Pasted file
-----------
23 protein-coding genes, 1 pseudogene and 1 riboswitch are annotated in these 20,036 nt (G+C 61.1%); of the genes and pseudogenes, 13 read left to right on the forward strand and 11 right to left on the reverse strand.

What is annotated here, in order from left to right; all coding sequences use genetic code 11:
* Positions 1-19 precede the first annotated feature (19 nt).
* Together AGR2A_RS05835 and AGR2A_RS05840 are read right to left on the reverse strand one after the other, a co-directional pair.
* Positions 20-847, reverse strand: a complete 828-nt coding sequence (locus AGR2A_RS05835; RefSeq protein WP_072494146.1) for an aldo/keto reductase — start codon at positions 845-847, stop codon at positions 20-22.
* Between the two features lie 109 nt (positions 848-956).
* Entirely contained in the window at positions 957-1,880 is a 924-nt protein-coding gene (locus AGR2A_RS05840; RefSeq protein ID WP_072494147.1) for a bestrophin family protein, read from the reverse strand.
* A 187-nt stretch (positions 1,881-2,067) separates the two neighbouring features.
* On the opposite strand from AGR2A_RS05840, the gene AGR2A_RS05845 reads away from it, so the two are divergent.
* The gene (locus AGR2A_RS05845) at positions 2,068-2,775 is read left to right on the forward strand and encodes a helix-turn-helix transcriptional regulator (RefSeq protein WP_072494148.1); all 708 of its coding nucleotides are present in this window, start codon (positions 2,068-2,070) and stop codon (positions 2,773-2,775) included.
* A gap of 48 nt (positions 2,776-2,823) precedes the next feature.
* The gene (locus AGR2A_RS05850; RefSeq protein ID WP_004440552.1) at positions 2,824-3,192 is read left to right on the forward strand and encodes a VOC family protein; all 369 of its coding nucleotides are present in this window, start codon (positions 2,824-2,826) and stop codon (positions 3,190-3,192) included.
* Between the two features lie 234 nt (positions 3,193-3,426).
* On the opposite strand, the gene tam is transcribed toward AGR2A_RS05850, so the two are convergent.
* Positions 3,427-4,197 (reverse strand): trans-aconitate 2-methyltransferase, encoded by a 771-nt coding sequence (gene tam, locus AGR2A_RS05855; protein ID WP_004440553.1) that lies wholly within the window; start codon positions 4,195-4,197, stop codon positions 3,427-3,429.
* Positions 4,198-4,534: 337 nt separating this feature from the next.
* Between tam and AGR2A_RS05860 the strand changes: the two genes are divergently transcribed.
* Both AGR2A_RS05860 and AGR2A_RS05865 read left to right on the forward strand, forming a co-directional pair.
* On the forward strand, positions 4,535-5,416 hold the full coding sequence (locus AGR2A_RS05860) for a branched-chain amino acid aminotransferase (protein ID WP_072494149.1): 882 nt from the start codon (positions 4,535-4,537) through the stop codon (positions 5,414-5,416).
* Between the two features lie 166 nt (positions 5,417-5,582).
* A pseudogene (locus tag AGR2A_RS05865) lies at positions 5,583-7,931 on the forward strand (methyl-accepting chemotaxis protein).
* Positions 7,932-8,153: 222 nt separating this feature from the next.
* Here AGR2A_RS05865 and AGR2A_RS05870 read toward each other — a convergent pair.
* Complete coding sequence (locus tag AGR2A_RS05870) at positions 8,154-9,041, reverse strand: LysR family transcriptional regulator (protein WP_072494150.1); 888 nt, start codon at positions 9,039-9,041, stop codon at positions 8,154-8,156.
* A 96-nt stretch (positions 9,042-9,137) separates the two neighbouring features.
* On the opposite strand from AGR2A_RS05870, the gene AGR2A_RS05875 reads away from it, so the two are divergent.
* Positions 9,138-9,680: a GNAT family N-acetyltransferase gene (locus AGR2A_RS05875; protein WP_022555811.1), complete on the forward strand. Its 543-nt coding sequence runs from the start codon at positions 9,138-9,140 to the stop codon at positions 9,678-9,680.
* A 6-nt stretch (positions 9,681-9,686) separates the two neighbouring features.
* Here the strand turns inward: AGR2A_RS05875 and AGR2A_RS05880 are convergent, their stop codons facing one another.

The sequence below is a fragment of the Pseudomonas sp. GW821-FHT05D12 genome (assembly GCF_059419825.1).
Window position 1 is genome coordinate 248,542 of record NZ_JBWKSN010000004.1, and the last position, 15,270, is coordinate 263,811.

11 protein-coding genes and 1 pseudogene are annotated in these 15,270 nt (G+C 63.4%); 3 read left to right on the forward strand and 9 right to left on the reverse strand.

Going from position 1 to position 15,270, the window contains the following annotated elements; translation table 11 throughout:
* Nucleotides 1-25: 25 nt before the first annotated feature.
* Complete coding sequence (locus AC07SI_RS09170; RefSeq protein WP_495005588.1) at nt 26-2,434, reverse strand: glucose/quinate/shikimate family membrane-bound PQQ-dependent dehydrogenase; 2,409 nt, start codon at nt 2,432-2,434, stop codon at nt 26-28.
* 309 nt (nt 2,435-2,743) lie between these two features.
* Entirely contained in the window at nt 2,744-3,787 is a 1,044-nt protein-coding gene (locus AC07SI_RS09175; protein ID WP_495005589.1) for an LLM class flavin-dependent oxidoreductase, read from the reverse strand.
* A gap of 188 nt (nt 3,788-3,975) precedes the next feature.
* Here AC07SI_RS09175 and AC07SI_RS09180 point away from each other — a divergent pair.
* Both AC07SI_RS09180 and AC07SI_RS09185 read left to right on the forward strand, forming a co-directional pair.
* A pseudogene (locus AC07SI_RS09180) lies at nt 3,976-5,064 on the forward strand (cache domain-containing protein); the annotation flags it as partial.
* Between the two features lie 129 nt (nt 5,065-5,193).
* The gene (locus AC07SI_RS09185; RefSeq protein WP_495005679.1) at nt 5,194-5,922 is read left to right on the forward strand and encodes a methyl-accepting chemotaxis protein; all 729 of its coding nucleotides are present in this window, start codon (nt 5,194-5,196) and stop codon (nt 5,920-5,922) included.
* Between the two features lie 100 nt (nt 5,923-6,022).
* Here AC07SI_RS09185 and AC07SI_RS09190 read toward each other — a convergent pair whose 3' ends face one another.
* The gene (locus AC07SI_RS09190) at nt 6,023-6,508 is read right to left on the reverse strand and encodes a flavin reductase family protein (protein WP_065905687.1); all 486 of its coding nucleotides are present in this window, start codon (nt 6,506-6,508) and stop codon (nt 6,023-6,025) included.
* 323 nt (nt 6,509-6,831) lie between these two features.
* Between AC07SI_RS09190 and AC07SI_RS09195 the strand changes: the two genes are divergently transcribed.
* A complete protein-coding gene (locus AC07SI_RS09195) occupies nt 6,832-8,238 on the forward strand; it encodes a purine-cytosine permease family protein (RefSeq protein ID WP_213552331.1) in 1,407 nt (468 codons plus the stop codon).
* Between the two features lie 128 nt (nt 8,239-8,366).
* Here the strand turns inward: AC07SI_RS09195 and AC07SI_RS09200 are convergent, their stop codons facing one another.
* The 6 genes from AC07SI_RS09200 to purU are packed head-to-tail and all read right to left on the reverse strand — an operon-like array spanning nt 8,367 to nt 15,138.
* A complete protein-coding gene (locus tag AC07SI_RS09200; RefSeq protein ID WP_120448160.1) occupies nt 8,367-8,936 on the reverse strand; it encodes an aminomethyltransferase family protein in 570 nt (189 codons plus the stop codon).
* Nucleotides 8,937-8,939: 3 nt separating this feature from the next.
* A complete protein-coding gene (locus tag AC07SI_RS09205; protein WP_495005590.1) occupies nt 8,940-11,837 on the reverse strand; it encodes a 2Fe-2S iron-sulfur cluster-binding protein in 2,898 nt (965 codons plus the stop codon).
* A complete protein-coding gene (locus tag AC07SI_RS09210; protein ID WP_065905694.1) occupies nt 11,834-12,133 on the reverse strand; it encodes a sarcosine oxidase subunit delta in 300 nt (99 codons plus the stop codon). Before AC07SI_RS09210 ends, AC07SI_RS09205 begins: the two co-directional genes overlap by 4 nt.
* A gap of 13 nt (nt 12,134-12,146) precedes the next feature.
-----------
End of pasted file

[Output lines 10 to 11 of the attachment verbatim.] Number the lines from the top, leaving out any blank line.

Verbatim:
* The gene (locus AGR2A_RS05845) at positions 2,068-2,775 is read left to right on the forward strand and encodes a helix-turn-helix transcriptional regulator (RefSeq protein WP_072494148.1); all 708 of its coding nucleotides are present in this window, start codon (positions 2,068-2,070) and stop codon (positions 2,773-2,775) included.
* A gap of 48 nt (positions 2,776-2,823) precedes the next feature.